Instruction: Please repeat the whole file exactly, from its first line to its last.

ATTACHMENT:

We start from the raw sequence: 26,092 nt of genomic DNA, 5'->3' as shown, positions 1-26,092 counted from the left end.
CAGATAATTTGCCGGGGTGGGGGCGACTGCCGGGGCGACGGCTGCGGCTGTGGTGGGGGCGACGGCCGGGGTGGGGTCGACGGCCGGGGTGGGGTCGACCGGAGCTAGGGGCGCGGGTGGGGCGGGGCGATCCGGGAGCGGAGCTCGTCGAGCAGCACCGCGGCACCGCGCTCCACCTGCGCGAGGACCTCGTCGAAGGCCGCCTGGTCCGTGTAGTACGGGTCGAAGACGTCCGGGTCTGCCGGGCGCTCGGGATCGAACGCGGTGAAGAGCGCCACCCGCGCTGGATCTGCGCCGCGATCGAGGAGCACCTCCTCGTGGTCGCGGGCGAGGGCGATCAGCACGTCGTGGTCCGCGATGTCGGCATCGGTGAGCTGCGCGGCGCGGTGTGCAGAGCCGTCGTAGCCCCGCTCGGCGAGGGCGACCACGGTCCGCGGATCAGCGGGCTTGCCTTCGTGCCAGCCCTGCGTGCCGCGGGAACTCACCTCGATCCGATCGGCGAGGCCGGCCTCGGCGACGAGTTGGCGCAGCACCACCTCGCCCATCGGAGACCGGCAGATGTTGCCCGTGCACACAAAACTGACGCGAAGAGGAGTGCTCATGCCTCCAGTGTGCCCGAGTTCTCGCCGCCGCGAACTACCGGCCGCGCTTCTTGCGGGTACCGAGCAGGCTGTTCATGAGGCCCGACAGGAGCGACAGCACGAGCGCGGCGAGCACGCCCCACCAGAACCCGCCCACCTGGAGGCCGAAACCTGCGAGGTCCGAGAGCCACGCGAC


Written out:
We start from the raw sequence: 26,092 nt of genomic DNA, 5'->3' as shown, positions 1-26,092 counted from the left end.
CAGATAATTTGCCGGGGTGGGGGCGACTGCCGGGGCGACGGCTGCGGCTGTGGTGGGGGCGACGGCCGGGGTGGGGTCGACGGCCGGGGTGGGGTCGACCGGAGCTAGGGGCGCGGGTGGGGCGGGGCGATCCGGGAGCGGAGCTCGTCGAGCAGCACCGCGGCACCGCGCTCCACCTGCGCGAGGACCTCGTCGAAGGCCGCCTGGTCCGTGTAGTACGGGTCGAAGACGTCCGGGTCTGCCGGGCGCTCGGGATCGAACGCGGTGAAGAGCGCCACCCGCGCTGGATCTGCGCCGCGATCGAGGAGCACCTCCTCGTGGTCGCGGGCGAGGGCGATCAGCACGTCGTGGTCCGCGATGTCGGCATCGGTGAGCTGCGCGGCGCGGTGTGCAGAGCCGTCGTAGCCCCGCTCGGCGAGGGCGACCACGGTCCGCGGATCAGCGGGCTTGCCTTCGTGCCAGCCCTGCGTGCCGCGGGAACTCACCTCGATCCGATCGGCGAGGCCGGCCTCGGCGACGAGTTGGCGCAGCACCACCTCGCCCATCGGAGACCGGCAGATGTTGCCCGTGCACACAAAACTGACGCGAAGAGGAGTGCTCATGCCTCCAGTGTGCCCGAGTTCTCGCCGCCGCGAACTACCGGCCGCGCTTCTTGCGGGTACCGAGCAGGCTGTTCATGAGGCCCGACAGGAGCGACAGCACGAGCGCGGCGAGCACGCCCCACCAGAACCCGCCCACCTGGAGGCCGAAACCTGCGAGGTCCGAGAGCCACGCGAC